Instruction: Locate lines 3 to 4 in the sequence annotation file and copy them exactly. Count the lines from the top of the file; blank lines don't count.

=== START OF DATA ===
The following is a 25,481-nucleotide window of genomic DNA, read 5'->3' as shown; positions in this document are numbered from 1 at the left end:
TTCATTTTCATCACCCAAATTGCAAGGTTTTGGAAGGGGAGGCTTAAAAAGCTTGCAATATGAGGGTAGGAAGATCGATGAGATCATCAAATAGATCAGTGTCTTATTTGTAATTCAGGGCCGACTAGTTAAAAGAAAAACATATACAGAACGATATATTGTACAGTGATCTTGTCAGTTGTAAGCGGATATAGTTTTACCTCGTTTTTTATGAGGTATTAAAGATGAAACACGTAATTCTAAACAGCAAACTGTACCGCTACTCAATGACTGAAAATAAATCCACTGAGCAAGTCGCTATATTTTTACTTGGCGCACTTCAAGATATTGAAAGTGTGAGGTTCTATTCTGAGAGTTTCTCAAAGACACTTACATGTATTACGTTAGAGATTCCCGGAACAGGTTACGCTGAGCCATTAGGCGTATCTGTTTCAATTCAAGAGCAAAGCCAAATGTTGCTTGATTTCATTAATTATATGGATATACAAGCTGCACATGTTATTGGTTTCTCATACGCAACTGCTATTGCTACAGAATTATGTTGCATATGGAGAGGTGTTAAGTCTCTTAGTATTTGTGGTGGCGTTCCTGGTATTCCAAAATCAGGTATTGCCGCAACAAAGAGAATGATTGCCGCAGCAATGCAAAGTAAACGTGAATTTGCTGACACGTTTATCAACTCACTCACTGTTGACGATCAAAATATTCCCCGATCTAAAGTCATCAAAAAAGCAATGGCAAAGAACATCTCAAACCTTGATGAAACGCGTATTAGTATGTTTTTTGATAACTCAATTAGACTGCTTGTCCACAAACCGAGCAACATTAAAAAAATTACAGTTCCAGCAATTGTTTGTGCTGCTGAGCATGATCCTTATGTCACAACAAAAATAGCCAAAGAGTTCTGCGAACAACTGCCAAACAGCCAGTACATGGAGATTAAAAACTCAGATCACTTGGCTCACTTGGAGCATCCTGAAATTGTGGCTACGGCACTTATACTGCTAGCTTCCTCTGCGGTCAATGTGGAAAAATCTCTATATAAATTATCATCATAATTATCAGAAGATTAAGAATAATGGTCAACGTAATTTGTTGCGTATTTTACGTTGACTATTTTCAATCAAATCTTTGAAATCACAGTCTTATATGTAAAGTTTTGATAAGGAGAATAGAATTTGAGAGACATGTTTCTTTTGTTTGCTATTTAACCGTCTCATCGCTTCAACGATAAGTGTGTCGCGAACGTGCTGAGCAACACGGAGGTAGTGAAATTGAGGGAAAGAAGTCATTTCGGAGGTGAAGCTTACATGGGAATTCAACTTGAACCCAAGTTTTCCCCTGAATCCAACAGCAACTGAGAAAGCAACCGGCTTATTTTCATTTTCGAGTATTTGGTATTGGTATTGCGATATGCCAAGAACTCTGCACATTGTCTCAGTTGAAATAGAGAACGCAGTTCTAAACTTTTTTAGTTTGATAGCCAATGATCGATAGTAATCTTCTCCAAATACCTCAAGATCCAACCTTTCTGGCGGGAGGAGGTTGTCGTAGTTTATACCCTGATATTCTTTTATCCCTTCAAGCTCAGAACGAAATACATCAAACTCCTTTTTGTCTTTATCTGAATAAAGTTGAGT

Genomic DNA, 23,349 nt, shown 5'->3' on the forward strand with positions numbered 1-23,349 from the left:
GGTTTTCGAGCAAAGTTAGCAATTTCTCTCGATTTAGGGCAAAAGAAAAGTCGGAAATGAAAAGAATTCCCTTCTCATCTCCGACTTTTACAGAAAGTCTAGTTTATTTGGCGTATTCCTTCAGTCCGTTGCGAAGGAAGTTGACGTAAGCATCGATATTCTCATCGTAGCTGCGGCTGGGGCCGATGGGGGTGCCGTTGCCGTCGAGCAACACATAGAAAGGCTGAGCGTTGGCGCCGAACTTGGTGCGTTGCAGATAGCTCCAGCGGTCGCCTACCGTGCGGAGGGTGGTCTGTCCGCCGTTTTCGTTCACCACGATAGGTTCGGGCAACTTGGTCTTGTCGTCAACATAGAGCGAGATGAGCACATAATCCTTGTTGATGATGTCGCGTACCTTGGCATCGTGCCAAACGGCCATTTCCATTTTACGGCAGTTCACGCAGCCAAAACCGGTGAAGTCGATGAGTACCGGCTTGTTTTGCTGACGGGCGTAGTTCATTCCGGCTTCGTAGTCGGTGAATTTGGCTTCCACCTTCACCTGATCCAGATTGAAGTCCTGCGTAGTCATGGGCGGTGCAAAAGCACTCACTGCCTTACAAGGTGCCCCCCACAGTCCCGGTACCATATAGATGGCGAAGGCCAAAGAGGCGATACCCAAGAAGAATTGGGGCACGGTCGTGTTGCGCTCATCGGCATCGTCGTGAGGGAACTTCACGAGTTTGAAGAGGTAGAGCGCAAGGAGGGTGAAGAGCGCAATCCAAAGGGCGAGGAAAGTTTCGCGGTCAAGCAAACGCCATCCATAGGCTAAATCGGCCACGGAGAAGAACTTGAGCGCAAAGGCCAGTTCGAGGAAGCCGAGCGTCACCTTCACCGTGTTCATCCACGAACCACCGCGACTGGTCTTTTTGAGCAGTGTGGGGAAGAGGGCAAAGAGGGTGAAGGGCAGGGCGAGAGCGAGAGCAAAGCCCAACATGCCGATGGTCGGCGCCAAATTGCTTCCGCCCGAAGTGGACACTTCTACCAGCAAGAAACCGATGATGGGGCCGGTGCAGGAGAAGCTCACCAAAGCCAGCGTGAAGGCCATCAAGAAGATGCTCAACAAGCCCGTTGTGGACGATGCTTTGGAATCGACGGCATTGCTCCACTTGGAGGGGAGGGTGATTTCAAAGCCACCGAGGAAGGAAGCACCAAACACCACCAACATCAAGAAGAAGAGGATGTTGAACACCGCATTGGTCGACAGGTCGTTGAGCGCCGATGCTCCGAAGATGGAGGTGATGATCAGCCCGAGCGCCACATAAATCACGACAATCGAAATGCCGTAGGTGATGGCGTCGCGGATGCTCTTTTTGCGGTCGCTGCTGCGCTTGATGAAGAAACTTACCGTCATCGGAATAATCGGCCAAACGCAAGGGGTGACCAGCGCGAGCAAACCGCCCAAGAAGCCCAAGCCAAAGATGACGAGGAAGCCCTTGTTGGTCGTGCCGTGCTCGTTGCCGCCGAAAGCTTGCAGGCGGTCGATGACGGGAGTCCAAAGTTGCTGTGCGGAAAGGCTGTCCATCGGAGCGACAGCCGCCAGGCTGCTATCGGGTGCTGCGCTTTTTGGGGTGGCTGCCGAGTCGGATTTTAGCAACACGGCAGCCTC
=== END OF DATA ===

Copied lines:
Genomic DNA, 23,349 nt, shown 5'->3' on the forward strand with positions numbered 1-23,349 from the left:
GGTTTTCGAGCAAAGTTAGCAATTTCTCTCGATTTAGGGCAAAAGAAAAGTCGGAAATGAAAAGAATTCCCTTCTCATCTCCGACTTTTACAGAAAGTCTAGTTTATTTGGCGTATTCCTTCAGTCCGTTGCGAAGGAAGTTGACGTAAGCATCGATATTCTCATCGTAGCTGCGGCTGGGGCCGATGGGGGTGCCGTTGCCGTCGAGCAACACATAGAAAGGCTGAGCGTTGGCGCCGAACTTGGTGCGTTGCAGATAGCTCCAGCGGTCGCCTACCGTGCGGAGGGTGGTCTGTCCGCCGTTTTCGTTCACCACGATAGGTTCGGGCAACTTGGTCTTGTCGTCAACATAGAGCGAGATGAGCACATAATCCTTGTTGATGATGTCGCGTACCTTGGCATCGTGCCAAACGGCCATTTCCATTTTACGGCAGTTCACGCAGCCAAAACCGGTGAAGTCGATGAGTACCGGCTTGTTTTGCTGACGGGCGTAGTTCATTCCGGCTTCGTAGTCGGTGAATTTGGCTTCCACCTTCACCTGATCCAGATTGAAGTCCTGCGTAGTCATGGGCGGTGCAAAAGCACTCACTGCCTTACAAGGTGCCCCCCACAGTCCCGGTACCATATAGATGGCGAAGGCCAAAGAGGCGATACCCAAGAAGAATTGGGGCACGGTCGTGTTGCGCTCATCGGCATCGTCGTGAGGGAACTTCACGAGTTTGAAGAGGTAGAGCGCAAGGAGGGTGAAGAGCGCAATCCAAAGGGCGAGGAAAGTTTCGCGGTCAAGCAAACGCCATCCATAGGCTAAATCGGCCACGGAGAAGAACTTGAGCGCAAAGGCCAGTTCGAGGAAGCCGAGCGTCACCTTCACCGTGTTCATCCACGAACCACCGCGACTGGTCTTTTTGAGCAGTGTGGGGAAGAGGGCAAAGAGGGTGAAGGGCAGGGCGAGAGCGAGAGCAAAGCCCAACATGCCGATGGTCGGCGCCAAATTGCTTCCGCCCGAAGTGGACACTTCTACCAGCAAGAAACCGATGATGGGGCCGGTGCAGGAGAAGCTCACCAAAGCCAGCGTGAAGGCCATCAAGAAGATGCTCAACAAGCCCGTTGTGGACGATGCTTTGGAATCGACGGCATTGCTCCACTTGGAGGGGAGGGTGATTTCAAAGCCACCGAGGAAGGAAGCACCAAACACCACCAACATCAAGAAGAAGAGGATGTTGAACACCGCATTGGTCGACAGGTCGTTGAGCGCCGATGCTCCGAAGATGGAGGTGATGATCAGCCCGAGCGCCACATAAATCACGACAATCGAAATGCCGTAGGTGATGGCGTCGCGGATGCTCTTTTTGCGGTCGCTGCTGCGCTTGATGAAGAAACTTACCGTCATCGGAATAATCGGCCAAACGCAAGGGGTGACCAGCGCGAGCAAACCGCCCAAGAAGCCCAAGCCAAAGATGACGAGGAAGCCCTTGTTGGTCGTGCCGTGCTCGTTGCCGCCGAAAGCTTGCAGGCGGTCGATGACGGGAGTCCAAAGTTGCTGTGCGGAAAGGCTGTCCATCGGAGCGACAGCCGCCAGGCTGCTATCGGGTGCTGCGCTTTTTGGGGTGGCTGCCGAGTCGGATTTTAGCAACACGGCAGCCTC